With more attempts to get things off the ground than the Wright brothers and a danger of movie nut whiplash from all the yo-yo-ing with release dates, Goosebumps looked like it could live up to its title for all the wrong reasons. How wide of the mark can you be? Default mode doom is entirely misplaced here and February has a fun and (very) fast adaptation of author RL Stine's best-selling children's horror stories. For many a kid this will be a gateway film to new worlds, while for seen-it-all-twice adults it's a reminder not to be jaded.
Grieving mother and son Gale and Zach Cooper (Ryan and Minnette) move from New York City to sleepy Delaware, and right from the get-go have problems with their new neighbour, the reclusive Mr Shivers (Black). Very rude and incredibly paranoid about the fence dividing his house from the Coopers', Shivers is hell-bent on keeping Zach away from his daughter, Hannah (Rush). Easier said than done. Zach and Hannah are really keen on each other and with one secret sortie following another it's not long before the youngsters open up a big book of trouble.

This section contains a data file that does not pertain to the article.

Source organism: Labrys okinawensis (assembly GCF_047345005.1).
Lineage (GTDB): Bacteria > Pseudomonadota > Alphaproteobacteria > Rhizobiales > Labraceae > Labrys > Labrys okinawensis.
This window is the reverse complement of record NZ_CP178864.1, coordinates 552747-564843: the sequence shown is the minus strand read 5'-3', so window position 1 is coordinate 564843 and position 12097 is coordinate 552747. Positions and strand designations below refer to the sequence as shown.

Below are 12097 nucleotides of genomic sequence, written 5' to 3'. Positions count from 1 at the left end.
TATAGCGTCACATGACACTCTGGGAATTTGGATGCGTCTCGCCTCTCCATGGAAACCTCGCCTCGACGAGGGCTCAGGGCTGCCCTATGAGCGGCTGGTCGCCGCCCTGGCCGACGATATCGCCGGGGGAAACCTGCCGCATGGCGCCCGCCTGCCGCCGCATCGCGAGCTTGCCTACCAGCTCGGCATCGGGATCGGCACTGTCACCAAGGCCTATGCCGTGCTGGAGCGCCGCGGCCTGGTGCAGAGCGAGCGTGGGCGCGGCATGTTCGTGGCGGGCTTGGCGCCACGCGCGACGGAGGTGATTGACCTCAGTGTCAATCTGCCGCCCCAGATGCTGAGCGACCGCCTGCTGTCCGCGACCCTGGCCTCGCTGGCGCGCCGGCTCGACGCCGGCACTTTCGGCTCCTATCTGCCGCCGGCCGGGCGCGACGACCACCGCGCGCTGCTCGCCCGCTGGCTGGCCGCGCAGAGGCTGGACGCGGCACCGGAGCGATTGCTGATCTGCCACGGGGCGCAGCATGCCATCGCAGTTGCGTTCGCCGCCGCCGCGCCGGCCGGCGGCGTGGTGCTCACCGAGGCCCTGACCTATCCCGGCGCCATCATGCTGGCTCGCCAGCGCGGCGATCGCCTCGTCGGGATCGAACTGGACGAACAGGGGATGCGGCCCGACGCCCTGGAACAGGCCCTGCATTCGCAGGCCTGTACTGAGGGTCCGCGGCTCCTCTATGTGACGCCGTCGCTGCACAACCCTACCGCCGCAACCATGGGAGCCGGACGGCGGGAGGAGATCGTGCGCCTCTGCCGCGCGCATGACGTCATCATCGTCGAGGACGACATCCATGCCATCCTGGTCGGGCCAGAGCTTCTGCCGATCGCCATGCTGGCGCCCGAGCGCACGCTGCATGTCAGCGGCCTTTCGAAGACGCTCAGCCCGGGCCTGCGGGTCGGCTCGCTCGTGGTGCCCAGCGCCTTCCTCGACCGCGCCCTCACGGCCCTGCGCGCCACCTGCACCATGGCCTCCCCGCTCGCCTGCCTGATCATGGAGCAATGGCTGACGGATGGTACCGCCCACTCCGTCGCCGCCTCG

Ah, nostalgia. At Christmastime in 1984 Irish kids had the opportunity to watch Ghostbusters and Gremlins in cinemas. Now, Goosebumps isn't on a par with those classics but it shares the same wise-cracking, anarchic spirit and would've made a good chaser back in the day. While there's a lack of truly great gags here, there is loads of B-movie charm and the old town-in-terror trope is played out really well. It's also far less of a starring vehicle for Black than you may think with all kinds of crazy adversaries stealing the show instead - their head honcho is memorably voiced by the man himself. And breathe easy: the teen heroes aren't annoying.
Chances are Goosebumps will prove to be a little too scary for those born after 2008 - fun for three-quarters of the family, if you will - but they'll grow into liking it. A new festive TV schedule staple is born and a sequel is on the cards. There's enough wackiness to warrant it.